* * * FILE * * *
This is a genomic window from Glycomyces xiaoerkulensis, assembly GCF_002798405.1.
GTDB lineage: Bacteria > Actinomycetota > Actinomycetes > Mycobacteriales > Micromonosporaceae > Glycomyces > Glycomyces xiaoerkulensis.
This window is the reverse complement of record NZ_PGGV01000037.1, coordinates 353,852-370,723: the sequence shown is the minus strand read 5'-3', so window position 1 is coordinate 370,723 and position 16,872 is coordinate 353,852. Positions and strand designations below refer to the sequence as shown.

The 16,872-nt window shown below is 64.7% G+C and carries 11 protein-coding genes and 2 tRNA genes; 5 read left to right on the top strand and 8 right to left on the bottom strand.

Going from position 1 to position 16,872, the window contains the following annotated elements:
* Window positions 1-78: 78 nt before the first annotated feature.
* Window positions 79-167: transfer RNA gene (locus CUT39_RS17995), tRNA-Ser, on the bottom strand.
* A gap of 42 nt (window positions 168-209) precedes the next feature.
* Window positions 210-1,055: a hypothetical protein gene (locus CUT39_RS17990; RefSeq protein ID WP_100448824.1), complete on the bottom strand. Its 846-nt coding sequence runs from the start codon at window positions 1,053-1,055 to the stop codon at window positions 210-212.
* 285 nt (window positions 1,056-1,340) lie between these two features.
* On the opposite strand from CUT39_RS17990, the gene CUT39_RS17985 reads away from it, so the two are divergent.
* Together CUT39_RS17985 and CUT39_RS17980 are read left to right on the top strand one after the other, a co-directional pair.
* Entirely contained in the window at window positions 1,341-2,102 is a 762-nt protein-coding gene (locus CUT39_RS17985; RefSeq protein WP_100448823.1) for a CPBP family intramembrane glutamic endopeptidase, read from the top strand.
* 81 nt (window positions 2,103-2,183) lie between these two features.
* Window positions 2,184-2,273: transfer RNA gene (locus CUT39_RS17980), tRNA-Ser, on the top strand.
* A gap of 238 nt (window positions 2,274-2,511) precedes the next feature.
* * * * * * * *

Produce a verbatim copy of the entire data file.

This is a genomic window from Glycomyces xiaoerkulensis, assembly GCF_002798405.1.
GTDB lineage: Bacteria > Actinomycetota > Actinomycetes > Mycobacteriales > Micromonosporaceae > Glycomyces > Glycomyces xiaoerkulensis.
This window is the reverse complement of record NZ_PGGV01000037.1, coordinates 353,852-370,723: the sequence shown is the minus strand read 5'-3', so window position 1 is coordinate 370,723 and position 16,872 is coordinate 353,852. Positions and strand designations below refer to the sequence as shown.

The 16,872-nt window shown below is 64.7% G+C and carries 11 protein-coding genes and 2 tRNA genes; 5 read left to right on the top strand and 8 right to left on the bottom strand.

Going from position 1 to position 16,872, the window contains the following annotated elements:
* Window positions 1-78: 78 nt before the first annotated feature.
* Window positions 79-167: transfer RNA gene (locus CUT39_RS17995), tRNA-Ser, on the bottom strand.
* A gap of 42 nt (window positions 168-209) precedes the next feature.
* Window positions 210-1,055: a hypothetical protein gene (locus CUT39_RS17990; RefSeq protein ID WP_100448824.1), complete on the bottom strand. Its 846-nt coding sequence runs from the start codon at window positions 1,053-1,055 to the stop codon at window positions 210-212.
* 285 nt (window positions 1,056-1,340) lie between these two features.
* On the opposite strand from CUT39_RS17990, the gene CUT39_RS17985 reads away from it, so the two are divergent.
* Together CUT39_RS17985 and CUT39_RS17980 are read left to right on the top strand one after the other, a co-directional pair.
* Entirely contained in the window at window positions 1,341-2,102 is a 762-nt protein-coding gene (locus CUT39_RS17985; RefSeq protein WP_100448823.1) for a CPBP family intramembrane glutamic endopeptidase, read from the top strand.
* 81 nt (window positions 2,103-2,183) lie between these two features.
* Window positions 2,184-2,273: transfer RNA gene (locus CUT39_RS17980), tRNA-Ser, on the top strand.
* A gap of 238 nt (window positions 2,274-2,511) precedes the next feature.